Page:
August Frauenfeld


Known on-air as Austin Fields, August’s career began as a student obtaining a B.A. degree in radio broadcasting at Bob Jones University in South Carolina, and as a summer school graduate at the National Broadcasting Institute in Chicago.

Starting as a continuity writer at CKRD, Red Deer, in 1949, he proceeded to CKPR, Fort William, as announcer and PR Director; then to CKOM, Saskatoon, as announcer and night news editor.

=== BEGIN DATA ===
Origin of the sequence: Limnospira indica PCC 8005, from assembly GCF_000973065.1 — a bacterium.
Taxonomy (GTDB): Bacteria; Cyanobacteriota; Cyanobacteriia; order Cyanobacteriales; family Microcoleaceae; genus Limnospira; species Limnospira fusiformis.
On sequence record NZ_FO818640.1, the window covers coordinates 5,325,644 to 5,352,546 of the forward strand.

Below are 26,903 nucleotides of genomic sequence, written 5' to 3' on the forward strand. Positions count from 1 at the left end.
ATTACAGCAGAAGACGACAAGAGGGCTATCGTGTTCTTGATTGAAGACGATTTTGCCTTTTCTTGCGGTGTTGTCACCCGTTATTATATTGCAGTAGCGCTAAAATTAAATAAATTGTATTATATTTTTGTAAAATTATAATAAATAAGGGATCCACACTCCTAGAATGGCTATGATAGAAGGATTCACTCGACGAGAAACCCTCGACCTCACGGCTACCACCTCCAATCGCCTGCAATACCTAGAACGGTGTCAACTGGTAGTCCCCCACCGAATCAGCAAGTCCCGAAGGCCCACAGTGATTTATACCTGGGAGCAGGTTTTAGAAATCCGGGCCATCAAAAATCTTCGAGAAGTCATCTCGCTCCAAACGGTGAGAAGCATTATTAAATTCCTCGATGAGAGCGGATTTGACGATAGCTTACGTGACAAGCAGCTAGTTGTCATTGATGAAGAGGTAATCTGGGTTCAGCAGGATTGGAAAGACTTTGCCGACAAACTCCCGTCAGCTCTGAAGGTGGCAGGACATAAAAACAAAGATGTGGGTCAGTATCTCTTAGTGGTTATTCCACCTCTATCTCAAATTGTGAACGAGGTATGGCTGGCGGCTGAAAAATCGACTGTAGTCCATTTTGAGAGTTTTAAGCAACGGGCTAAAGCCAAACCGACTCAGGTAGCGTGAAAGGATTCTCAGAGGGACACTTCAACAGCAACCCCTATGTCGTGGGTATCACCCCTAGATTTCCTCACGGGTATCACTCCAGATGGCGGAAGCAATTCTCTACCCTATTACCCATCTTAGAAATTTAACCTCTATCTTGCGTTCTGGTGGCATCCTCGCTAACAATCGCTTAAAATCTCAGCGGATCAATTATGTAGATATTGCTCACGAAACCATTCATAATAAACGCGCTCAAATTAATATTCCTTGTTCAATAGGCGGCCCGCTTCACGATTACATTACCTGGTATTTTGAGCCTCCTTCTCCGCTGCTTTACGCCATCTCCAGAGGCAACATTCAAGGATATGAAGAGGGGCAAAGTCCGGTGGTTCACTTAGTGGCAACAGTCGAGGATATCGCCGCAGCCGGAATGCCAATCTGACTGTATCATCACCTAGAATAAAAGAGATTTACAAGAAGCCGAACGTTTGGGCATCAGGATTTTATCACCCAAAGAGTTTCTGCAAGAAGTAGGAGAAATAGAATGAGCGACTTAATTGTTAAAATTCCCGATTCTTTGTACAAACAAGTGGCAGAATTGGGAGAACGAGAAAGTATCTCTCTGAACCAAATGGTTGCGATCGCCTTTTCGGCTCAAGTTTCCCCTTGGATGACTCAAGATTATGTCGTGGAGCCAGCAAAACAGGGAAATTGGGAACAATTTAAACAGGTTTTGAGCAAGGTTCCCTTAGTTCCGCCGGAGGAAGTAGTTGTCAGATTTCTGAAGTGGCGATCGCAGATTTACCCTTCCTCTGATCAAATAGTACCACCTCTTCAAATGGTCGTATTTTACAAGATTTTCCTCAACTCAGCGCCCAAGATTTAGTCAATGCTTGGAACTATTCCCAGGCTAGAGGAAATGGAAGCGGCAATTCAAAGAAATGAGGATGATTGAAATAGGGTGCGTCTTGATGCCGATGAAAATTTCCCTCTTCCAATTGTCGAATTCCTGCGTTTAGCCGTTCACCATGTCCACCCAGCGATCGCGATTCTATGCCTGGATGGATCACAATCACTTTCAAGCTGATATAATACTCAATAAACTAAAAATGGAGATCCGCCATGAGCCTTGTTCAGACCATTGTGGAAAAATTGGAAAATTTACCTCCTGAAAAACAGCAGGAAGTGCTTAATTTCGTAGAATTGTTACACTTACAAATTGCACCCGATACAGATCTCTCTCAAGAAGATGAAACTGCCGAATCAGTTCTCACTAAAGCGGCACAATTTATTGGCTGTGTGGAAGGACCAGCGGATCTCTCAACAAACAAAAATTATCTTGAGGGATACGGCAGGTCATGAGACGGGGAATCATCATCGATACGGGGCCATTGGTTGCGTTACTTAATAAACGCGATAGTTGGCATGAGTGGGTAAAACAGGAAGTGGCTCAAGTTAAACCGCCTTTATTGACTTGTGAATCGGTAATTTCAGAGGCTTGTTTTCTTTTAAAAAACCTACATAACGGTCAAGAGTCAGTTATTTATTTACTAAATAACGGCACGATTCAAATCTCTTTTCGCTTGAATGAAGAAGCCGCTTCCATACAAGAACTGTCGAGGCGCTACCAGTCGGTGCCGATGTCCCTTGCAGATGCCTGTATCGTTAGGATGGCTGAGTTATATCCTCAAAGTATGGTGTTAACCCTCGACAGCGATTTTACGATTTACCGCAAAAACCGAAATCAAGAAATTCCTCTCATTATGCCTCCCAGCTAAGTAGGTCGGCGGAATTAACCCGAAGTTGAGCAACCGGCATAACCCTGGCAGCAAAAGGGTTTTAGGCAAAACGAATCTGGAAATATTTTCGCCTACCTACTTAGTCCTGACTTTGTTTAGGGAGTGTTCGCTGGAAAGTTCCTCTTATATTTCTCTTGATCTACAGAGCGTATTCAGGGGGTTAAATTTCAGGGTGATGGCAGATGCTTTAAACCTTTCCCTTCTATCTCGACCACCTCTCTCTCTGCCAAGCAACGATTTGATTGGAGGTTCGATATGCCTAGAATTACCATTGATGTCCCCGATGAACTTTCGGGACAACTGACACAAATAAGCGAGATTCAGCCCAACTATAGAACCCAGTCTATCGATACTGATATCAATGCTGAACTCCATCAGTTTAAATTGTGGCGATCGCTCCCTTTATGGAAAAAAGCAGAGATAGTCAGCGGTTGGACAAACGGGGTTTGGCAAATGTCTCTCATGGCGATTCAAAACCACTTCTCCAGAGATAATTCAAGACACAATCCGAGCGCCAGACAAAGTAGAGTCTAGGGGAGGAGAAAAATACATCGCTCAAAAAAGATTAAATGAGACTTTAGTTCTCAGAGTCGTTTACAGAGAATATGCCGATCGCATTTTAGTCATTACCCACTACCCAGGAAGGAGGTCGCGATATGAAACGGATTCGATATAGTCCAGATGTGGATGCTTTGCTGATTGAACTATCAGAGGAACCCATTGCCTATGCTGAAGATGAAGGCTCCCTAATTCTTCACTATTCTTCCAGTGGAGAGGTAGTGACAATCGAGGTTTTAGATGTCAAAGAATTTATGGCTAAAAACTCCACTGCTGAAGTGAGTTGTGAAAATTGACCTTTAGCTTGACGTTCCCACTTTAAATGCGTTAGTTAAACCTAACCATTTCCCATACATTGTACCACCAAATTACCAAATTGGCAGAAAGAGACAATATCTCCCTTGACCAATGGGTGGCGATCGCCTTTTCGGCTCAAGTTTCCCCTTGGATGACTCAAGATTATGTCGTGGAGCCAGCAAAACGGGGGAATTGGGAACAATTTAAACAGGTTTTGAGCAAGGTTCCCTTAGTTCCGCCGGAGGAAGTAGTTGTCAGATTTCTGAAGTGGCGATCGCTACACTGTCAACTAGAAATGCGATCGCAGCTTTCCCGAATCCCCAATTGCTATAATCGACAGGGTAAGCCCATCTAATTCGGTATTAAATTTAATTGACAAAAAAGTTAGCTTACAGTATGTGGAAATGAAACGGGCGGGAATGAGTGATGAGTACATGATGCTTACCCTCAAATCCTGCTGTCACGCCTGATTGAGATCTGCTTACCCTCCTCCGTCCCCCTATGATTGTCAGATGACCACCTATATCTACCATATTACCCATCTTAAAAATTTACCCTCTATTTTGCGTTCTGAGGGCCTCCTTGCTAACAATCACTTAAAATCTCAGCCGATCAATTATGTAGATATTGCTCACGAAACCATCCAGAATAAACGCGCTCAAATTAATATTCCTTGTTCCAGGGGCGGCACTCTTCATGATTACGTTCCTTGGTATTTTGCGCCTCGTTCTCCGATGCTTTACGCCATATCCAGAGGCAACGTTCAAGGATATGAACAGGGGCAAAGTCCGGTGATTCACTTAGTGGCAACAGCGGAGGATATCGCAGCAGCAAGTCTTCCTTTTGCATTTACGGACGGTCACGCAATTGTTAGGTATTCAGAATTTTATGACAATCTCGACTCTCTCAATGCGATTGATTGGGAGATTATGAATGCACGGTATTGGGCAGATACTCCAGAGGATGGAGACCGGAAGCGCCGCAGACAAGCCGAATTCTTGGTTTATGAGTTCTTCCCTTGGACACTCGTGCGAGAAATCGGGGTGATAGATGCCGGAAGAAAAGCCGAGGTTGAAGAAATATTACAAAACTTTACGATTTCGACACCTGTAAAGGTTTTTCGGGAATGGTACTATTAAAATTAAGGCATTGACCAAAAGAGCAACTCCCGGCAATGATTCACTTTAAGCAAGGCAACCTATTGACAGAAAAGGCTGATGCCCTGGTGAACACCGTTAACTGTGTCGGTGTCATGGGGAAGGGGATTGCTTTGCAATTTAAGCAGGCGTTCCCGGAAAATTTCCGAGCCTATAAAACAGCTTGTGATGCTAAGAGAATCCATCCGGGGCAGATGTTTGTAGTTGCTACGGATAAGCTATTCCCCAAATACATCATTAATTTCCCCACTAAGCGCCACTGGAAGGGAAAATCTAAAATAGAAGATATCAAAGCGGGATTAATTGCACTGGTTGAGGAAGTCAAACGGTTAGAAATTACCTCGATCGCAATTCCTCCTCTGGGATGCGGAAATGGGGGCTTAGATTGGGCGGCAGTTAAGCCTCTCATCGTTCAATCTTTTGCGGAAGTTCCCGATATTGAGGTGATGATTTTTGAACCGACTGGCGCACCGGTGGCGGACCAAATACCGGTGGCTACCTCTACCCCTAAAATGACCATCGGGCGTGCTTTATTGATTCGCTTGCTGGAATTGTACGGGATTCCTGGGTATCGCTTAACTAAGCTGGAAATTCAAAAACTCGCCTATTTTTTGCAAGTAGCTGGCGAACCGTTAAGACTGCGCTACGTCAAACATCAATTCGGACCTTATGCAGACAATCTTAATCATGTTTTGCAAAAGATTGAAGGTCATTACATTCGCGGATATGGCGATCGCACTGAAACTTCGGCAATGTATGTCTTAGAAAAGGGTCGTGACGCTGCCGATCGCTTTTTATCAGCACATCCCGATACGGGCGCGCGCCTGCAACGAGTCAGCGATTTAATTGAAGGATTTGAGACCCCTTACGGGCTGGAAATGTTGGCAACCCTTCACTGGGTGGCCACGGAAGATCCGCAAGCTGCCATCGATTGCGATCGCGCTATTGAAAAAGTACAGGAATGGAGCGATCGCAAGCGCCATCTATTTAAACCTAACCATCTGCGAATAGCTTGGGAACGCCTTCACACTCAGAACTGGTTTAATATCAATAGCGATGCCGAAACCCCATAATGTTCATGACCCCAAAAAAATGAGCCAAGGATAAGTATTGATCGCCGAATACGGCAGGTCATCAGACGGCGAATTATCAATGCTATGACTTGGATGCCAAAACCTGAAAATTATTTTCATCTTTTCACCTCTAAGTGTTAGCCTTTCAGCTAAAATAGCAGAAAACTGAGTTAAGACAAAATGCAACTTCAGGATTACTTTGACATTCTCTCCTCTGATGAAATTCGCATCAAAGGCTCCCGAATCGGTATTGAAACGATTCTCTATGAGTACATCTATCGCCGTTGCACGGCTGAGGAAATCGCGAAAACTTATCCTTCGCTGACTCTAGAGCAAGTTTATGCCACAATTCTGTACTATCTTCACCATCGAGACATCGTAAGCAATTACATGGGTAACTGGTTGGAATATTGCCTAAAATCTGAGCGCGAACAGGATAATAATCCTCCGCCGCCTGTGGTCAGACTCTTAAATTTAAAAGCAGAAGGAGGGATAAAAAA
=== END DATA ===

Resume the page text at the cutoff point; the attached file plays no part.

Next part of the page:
Back in Edmonton, Alberta in 1953, August paired part-time announcing at CFRN, with acting in CJCA’s Beaver Playhouse.

During his career, he was both interviewer and interviewee, counting as a highlight interviewing The Happy Gang. August was frequently on the other side of the microphone after his retirement from broadcasting in the early sixties. He was interviewed about his work as Director of Child Welfare, Government of Alberta; as Director of Westfield Youth Centre, Edmonton; and as Director of Oak Hill Boys Ranch, Bon Accord.

One moment he’ll always remember from his broadcasting days was when, during a devotional program on CKPR, he introduced a visiting minister from Kakabeka Falls as the minister from Kakafeka Balls. Red-faced, he carried on!

filed 2006